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Coffee House

If Eric Pickles is cutting the town hall rich list, here are the Tories to talk to

10 May 2013

5:36 PM

10 May 2013

5:36 PM

Eric Pickles is a driven man on a mission to slash spending and waste in local government. As the latest round of budget cuts just enacted highlights, Pickles has managed to keep the local government spending bill under control, but how successful has he been in curbing the often-controversial top executive pay in the public sector?

In their detailed annual Town Hall Rich List, the Taxpayers’ Alliance reports that despite finding the first drop in the number of town hall staff earning more than £100,000 since 2007, 2,525 staffers are still earning more than £100,000 a year. 103 councils managed to hire more staff in this pay bracket last year and Birmingham City Council even doubled their quota. Are these councils ratcheting up upping their pay packets run by Tory friends or Labour foes of the government?

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Examining the Taxpayers’ Alliance data, seven out of the ten top councils ranked by top pay are Conservative-run administrations while Labour controls just three:

Council No of staff > £100k Top staff bill No of staff > £150k

Camden

40 £4,956,786 8

Essex

36 £4,786,996 9

Wandsworth

33 £5,148,212 16

Barnet

28 £3,959,492 10

Hampshire

28 £3,584,618 6

Westminster

27 £3,671,036 6

Cheshire West and Chester

27 £3,238,991 2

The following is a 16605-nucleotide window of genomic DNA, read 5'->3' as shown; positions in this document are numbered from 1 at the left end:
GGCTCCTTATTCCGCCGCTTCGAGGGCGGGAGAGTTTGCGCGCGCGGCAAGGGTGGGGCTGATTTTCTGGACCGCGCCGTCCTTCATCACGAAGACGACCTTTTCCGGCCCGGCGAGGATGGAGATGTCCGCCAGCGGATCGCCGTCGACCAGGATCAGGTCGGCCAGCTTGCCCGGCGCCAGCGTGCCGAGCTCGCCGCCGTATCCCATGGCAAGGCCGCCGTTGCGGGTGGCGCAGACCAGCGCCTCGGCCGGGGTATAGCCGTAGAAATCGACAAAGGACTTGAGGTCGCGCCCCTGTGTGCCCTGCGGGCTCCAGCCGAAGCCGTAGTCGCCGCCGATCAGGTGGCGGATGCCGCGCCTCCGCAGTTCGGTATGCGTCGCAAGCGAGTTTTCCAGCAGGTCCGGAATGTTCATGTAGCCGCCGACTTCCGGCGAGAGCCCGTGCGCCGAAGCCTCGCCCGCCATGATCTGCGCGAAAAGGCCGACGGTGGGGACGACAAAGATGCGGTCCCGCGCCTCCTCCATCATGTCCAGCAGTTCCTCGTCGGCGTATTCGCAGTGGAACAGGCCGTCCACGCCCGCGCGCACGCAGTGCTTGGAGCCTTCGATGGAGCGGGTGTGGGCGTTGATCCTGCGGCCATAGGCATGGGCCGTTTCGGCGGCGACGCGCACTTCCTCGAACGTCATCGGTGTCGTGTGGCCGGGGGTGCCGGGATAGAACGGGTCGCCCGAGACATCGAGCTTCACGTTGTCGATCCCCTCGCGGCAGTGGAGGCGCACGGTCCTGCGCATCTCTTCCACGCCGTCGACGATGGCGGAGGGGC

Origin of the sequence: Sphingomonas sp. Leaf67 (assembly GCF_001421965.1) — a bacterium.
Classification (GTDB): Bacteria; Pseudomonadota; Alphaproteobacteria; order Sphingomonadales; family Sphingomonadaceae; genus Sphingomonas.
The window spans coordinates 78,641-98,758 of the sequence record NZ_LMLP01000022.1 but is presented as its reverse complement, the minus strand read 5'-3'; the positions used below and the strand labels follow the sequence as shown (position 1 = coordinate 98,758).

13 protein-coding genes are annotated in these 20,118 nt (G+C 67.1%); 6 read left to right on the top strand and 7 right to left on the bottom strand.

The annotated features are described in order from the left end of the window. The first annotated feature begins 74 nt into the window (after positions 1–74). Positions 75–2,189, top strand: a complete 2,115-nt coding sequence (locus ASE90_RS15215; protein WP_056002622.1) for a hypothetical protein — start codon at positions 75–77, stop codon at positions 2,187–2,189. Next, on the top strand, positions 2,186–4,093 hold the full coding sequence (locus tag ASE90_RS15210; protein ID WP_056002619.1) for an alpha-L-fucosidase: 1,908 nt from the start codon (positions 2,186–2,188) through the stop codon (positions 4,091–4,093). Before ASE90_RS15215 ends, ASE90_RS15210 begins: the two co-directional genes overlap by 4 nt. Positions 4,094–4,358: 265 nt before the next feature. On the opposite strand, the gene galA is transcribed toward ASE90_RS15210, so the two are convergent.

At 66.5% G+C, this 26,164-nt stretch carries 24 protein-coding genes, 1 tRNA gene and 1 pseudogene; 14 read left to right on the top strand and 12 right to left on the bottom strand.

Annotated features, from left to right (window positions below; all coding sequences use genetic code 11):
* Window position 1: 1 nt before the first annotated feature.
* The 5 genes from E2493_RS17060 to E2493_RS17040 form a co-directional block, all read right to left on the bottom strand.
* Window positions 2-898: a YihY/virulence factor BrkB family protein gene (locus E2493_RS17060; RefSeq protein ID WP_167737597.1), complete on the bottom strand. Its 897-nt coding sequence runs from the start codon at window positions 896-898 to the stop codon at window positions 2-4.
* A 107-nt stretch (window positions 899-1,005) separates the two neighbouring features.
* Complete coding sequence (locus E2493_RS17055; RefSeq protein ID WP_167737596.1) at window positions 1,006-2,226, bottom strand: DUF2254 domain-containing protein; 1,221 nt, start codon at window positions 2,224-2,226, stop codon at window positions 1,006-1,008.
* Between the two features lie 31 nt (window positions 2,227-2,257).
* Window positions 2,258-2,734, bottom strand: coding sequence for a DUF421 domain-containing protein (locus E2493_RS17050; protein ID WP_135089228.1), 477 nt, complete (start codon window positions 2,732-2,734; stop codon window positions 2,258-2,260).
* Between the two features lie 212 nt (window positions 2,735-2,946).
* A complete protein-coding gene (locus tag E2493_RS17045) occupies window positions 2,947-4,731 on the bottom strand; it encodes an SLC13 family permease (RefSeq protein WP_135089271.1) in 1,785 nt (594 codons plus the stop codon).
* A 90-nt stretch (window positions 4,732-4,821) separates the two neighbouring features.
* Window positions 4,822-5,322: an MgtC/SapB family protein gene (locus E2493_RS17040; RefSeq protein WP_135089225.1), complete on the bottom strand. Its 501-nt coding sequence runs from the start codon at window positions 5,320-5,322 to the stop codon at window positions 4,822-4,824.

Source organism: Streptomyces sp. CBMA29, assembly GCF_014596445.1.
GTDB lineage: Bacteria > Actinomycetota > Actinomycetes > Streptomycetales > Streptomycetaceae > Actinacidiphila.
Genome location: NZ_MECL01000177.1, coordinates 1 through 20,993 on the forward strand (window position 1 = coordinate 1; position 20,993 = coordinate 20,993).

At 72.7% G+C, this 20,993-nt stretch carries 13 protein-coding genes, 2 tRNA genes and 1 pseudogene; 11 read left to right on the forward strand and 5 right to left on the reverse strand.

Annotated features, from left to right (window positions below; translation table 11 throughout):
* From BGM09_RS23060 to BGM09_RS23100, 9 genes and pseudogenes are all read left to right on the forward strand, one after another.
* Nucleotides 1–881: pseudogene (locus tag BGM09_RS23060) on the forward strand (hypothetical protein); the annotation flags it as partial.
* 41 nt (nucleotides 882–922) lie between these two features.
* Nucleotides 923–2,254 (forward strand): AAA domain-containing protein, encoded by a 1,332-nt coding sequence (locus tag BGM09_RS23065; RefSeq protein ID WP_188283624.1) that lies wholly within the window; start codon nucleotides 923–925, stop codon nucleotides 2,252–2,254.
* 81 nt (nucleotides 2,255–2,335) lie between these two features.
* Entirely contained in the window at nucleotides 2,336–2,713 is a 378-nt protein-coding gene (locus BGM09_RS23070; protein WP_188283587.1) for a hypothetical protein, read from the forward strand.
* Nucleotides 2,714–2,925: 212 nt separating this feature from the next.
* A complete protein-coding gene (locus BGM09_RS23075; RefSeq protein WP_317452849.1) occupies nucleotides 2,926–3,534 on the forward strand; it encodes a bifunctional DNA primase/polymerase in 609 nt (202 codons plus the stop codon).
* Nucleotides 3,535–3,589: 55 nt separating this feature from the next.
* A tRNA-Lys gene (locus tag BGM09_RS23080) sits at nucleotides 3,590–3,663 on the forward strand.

Glasgow

27 £5,870,608 17

Birmingham

24 £3,264,638 6

Greater London Authority

24 £3,063,347 2

As the table above shows, at number one Labour Camden Council spends £5 million on the 40 staff in this pay bracket while Conservative Essex Council comes in a close second with a bill of £4.8 million for their 36 executives. Both also have a handful of staff topping this, with some staff earning in excess of £150,000. One can see see why Labour councillors might rebel against Pickles’ orders to clamp down on pay, but not Conservatives who should be on the side of austerity.

While council funding continues to be squeezed, those on such high levels of pay are obvious targets for cuts over key services. Eric Pickles’ agenda has been partially successful in this regard – a significant proportion of the 2012 pay bills are made up of redundancy payments as management teams are reconfigured for this brave new world. Derek Myers, head of both the Conservative-led Hammersmith & Fulham and Kensington & Chelsea councils, still managed to pocket £266,911 last year without any redundancy monies.

As Conservative-led administrations dominate the upper echelons of this year’s town hall rich list, the Communities Secretary might want to have a word with his own party about the most effective use of their limited taxpayer funds and getting on board his best-value drive in local government.

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